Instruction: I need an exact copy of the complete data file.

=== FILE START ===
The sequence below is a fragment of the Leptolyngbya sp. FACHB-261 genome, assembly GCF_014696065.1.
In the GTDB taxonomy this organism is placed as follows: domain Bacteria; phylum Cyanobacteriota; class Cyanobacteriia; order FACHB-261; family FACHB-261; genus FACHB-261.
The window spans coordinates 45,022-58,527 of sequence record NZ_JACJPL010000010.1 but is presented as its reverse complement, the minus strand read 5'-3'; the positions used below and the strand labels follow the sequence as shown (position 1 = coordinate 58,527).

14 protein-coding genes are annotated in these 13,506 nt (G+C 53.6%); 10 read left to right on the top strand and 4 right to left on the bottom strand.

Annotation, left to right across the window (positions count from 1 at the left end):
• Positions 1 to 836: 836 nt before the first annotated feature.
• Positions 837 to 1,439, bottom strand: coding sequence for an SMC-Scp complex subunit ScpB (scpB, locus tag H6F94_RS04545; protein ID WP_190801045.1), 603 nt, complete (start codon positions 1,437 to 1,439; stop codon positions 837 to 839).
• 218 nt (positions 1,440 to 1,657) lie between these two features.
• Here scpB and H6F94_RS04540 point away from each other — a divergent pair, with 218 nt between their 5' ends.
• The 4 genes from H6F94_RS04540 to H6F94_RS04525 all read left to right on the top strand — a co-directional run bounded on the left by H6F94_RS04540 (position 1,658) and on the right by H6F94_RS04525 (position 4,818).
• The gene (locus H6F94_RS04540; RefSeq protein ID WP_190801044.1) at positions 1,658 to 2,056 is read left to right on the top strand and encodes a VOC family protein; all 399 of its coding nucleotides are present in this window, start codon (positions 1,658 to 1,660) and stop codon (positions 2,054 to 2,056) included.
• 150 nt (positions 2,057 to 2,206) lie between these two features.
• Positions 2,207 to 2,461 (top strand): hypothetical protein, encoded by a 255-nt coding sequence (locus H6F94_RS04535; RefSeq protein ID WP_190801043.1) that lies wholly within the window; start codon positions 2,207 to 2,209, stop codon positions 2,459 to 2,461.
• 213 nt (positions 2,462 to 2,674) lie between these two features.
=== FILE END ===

The sequence below is a fragment of the Leptolyngbya sp. FACHB-261 genome, assembly GCF_014696065.1.
In the GTDB taxonomy this organism is placed as follows: domain Bacteria; phylum Cyanobacteriota; class Cyanobacteriia; order FACHB-261; family FACHB-261; genus FACHB-261.
The window spans coordinates 45,022-58,527 of sequence record NZ_JACJPL010000010.1 but is presented as its reverse complement, the minus strand read 5'-3'; the positions used below and the strand labels follow the sequence as shown (position 1 = coordinate 58,527).

14 protein-coding genes are annotated in these 13,506 nt (G+C 53.6%); 10 read left to right on the top strand and 4 right to left on the bottom strand.

Annotation, left to right across the window (positions count from 1 at the left end):
• Positions 1 to 836: 836 nt before the first annotated feature.
• Positions 837 to 1,439, bottom strand: coding sequence for an SMC-Scp complex subunit ScpB (scpB, locus tag H6F94_RS04545; protein ID WP_190801045.1), 603 nt, complete (start codon positions 1,437 to 1,439; stop codon positions 837 to 839).
• 218 nt (positions 1,440 to 1,657) lie between these two features.
• Here scpB and H6F94_RS04540 point away from each other — a divergent pair, with 218 nt between their 5' ends.
• The 4 genes from H6F94_RS04540 to H6F94_RS04525 all read left to right on the top strand — a co-directional run bounded on the left by H6F94_RS04540 (position 1,658) and on the right by H6F94_RS04525 (position 4,818).
• The gene (locus H6F94_RS04540; RefSeq protein ID WP_190801044.1) at positions 1,658 to 2,056 is read left to right on the top strand and encodes a VOC family protein; all 399 of its coding nucleotides are present in this window, start codon (positions 1,658 to 1,660) and stop codon (positions 2,054 to 2,056) included.
• 150 nt (positions 2,057 to 2,206) lie between these two features.
• Positions 2,207 to 2,461 (top strand): hypothetical protein, encoded by a 255-nt coding sequence (locus H6F94_RS04535; RefSeq protein ID WP_190801043.1) that lies wholly within the window; start codon positions 2,207 to 2,209, stop codon positions 2,459 to 2,461.
• 213 nt (positions 2,462 to 2,674) lie between these two features.